May 23, 2018, 01:13:44 PM

Author Topic: Bokeh with a 24-70  (Read 4892 times)

kat.hayes

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Re: Bokeh with a 24-70
« Reply #15 on: February 02, 2018, 01:40:56 PM »
Do you get any lens distortion when shooting close to a subject with a 24-70 at any focal length?

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Re: Bokeh with a 24-70
« Reply #15 on: February 02, 2018, 01:40:56 PM »

privatebydesign

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Re: Bokeh with a 24-70
« Reply #16 on: February 02, 2018, 01:48:19 PM »
Any lens distortions are easily dealt with in post and are generally minor, what you can't deal with easily in post is projection distortion brought on by perspective.
Too often we lose sight of the fact that photography is about capturing light, if we have the ability to take control of that light then we grow exponentially as photographers. More often than not the image is not about lens speed, sensor size, DR, MP's or AF, it is about the light.

Talys

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Re: Bokeh with a 24-70
« Reply #17 on: February 03, 2018, 01:23:55 PM »
Do you get any lens distortion when shooting close to a subject with a 24-70 at any focal length?

Lens distortion, means if you take a straight on shot of a grid (like chicken wire or barred windows), whether those lines come out straight.  Pretty much every lens has a little, but like privatebydesign said, it's easily (and automatically) corrected in post.  It's tiny in EF24-70 and in the context of portraiture and most subjects, you'd never notice.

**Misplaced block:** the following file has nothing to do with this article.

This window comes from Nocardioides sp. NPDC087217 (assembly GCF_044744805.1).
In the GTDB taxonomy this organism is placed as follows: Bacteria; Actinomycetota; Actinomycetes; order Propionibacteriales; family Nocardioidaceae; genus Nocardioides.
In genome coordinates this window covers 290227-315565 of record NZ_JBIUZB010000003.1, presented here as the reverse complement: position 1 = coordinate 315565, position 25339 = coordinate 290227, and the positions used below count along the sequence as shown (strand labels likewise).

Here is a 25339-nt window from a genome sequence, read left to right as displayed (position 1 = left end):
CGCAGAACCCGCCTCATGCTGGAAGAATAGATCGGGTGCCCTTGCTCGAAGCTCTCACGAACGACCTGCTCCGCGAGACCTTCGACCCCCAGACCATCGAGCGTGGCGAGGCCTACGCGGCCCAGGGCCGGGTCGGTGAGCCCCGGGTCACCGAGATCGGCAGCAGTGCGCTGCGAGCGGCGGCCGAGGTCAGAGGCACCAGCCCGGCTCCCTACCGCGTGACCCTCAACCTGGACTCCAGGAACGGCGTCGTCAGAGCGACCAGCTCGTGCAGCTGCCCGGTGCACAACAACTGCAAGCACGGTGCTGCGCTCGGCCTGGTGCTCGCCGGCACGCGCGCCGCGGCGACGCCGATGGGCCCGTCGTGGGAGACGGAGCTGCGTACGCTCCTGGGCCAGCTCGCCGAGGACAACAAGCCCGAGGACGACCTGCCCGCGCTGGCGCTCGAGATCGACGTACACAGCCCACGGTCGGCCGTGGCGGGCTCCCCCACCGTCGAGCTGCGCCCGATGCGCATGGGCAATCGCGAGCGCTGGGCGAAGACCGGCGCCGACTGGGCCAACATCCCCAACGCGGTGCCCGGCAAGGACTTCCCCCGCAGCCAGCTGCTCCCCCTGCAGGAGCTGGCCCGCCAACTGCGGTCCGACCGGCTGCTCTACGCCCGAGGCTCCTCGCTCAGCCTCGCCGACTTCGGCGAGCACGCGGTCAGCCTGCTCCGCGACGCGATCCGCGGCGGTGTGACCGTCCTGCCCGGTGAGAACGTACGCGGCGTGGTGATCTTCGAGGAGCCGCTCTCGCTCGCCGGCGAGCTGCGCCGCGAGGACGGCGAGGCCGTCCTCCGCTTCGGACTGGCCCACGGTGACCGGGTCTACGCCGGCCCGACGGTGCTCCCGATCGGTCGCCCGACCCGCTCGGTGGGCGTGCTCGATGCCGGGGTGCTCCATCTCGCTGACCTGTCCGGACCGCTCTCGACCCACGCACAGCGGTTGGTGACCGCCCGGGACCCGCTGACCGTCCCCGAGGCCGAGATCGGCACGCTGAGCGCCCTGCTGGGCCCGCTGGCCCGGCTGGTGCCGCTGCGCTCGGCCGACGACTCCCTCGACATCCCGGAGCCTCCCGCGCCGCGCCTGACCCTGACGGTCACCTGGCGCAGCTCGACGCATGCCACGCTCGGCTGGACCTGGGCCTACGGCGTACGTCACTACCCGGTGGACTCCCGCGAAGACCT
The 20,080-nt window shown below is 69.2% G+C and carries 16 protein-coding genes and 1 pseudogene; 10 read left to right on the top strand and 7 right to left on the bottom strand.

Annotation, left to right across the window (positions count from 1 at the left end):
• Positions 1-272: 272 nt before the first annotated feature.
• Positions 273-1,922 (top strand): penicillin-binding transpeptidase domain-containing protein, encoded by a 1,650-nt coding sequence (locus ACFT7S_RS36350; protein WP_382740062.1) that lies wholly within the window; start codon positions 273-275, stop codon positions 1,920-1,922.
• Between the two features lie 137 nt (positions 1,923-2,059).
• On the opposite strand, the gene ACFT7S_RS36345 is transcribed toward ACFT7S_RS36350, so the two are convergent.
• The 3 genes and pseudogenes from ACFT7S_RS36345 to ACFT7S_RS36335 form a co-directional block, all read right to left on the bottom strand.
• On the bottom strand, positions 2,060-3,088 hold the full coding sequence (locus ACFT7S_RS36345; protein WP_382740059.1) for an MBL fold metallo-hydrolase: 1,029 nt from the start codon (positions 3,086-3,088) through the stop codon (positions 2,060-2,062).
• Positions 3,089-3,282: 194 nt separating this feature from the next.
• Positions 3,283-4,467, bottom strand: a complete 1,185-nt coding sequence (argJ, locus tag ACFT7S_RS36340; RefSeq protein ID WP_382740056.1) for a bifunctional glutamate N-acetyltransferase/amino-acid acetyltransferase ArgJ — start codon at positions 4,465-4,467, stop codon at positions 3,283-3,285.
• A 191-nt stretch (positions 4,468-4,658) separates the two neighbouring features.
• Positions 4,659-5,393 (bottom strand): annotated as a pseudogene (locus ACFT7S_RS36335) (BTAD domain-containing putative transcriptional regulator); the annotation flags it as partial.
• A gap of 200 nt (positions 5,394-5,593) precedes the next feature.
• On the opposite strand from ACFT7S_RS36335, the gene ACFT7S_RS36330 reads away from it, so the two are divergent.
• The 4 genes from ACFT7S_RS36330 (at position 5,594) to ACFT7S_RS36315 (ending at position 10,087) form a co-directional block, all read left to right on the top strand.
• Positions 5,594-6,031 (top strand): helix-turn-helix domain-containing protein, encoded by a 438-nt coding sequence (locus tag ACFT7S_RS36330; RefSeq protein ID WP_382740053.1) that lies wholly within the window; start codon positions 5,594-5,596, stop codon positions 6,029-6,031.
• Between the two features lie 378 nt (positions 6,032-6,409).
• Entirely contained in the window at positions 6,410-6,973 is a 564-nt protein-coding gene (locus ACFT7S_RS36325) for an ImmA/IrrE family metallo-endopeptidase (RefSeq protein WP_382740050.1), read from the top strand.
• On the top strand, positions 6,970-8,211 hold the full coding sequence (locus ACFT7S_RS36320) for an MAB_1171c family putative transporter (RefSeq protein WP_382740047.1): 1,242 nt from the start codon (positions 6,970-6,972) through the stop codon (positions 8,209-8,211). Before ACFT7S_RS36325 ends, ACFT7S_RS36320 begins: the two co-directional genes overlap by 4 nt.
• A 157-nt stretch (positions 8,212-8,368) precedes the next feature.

What you may be asking is about the "fisheye" effect.  The 24-70 is a rectilinear lens, meaning that at every focal length, straight lines will come out as straight lines, and there will be no intended barrel/pincushion effect.  This is as opposed to a curvilinear lens, which will give you that barreled look (and the 24-70 is definitely not that).

Even the 16-35 is not a curvilinear lens.  However, as you to wider angle focal lengths, perspective will appear more exagerated.  This means that objects closer will look larger and objects further will look smaller.  If you shoot something on an angle (for example, from the ground up or from an elevated position), this will exagerate a large enough subject.  For instance, if you shoot a person from above, with a wider focal length, they will look like they taper down.  This can be a desirable effect, for example, to present a more flattering perspective of who is heavy-set.  Conversely, a photo from the bottom up makes the head small and the lower body larger, which could give the right subject a super-hero pose.

And in a wide angle lens, if someone holds out their hand towards you at minimum focal distance, that hand will look much larger than if you did the same exercise from a more telephoto focal length.

But none of that is lens-dependent, as long as we're talking about rectilinear lenses.

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Re: Bokeh with a 24-70
« Reply #17 on: February 03, 2018, 01:23:55 PM »